TEANECK — Clean up the high school building. Community-wide beautification projects. Fines to pay for the damage. Volunteer at homeless shelters.
For those residents who say the punishment should fit the crime, the 63 student-pranksters who broke into Teaneck High School should face a litany of community service projects to pay for their misdeeds.
“Community service is best. They should volunteer at a homeless center or something. It would be great for the community. And it teaches them a lesson,” said Jacob Herenstein, a 20-year-old college student and township resident.
Herenstein, was among those who said “senior pranks as a way for kids to express themselves.” But in this case, he said the students went too far, and for that they should pay with their time.
Ellyn and Larry Lewis, who resided in Teaneck for 18 years and sent their children to the public schools, said the teens are old enough to know “they can’t get away with teenage pranks.”
“Vandalizing the school was a tragedy. They need to do strict community service where they are monitored at all times,” Ellyn Lewis said. “They need counseling, of course. And the parents need to get involved.”
Meanwhile, Rachelle D., whose son is a senior at the high school but was not involved in the prank, was very specific about the punishment.
“Their community service should be to clean up their own mess at the school,” she said, adding that she heard students defiled the property, though district officials said Friday reports of damage were “exaggerated.”
“The clean-up consisted of returning desks to classrooms, removing a small amount of graffiti that had been written with water-based marker from several surfaces, cleaning petroleum jelly product from doorknobs returning tables and chairs in the student center and cafeterias to upright positions and sweeping the many balloons and toilet paper streamer that had been distributed through three floors,” the school’s statement said.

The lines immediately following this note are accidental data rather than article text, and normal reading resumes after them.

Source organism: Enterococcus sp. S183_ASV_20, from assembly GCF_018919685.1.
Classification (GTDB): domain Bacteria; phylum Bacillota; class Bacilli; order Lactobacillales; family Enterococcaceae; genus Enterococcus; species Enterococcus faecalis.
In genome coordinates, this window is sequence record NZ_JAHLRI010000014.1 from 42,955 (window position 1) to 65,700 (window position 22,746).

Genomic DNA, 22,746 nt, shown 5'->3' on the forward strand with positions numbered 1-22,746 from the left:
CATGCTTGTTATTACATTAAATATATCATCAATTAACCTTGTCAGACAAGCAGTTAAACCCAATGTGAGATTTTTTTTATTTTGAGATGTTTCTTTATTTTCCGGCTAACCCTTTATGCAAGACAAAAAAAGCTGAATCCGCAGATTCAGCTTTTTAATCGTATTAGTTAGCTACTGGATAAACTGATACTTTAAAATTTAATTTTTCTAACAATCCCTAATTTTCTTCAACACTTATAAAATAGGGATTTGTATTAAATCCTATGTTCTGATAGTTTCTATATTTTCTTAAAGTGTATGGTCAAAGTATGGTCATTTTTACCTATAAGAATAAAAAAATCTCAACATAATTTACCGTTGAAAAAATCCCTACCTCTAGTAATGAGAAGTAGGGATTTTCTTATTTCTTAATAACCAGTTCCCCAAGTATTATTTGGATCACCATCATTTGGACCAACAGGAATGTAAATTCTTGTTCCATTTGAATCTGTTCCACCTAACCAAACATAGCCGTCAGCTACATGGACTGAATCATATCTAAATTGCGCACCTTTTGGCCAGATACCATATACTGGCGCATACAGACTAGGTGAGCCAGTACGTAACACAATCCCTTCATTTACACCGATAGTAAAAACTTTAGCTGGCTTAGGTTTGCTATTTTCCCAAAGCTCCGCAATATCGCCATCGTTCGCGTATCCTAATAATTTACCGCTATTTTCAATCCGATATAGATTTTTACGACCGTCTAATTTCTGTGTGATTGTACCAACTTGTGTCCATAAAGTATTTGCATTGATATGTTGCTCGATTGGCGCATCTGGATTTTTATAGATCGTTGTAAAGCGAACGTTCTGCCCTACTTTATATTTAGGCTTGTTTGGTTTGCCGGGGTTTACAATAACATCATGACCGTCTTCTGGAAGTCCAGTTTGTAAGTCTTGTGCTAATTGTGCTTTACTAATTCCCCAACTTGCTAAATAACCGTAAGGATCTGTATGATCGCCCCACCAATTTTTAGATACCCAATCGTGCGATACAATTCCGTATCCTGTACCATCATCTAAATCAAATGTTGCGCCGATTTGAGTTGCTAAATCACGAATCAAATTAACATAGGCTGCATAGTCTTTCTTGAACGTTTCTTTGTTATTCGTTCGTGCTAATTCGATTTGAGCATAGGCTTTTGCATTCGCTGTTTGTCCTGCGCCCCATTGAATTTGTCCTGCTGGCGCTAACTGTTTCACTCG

Several residents suggested the students and their parents be forced to repay the district for any potential damage inflicted upon the school property, as well as for overtime paid to janitors who were called in early to tidy up the school building.
“My son did stupid things when he was in high school. He got in trouble with the law and was sentenced to community service and had to pay a fine,” said Ilana, a store clerk who did give out her last name. “And you know what, I thought I would have to help him pay the fine, but he worked, and did his community service and paid for it all his self. That was his second chance.”
Howard Rose, a trustee of the Teaneck Board of Education and owner of Brier Rose Books, said it’s unclear if all the students deserve the same punishment.
“Are they all culpable of the same thing?” he asked. “We don’t know. So no jerk reactions should be taken, rather research so that those responsible will be held accountable.”
Rose continued: “what the students did was not justifiable, but we can be justifiable in our response.”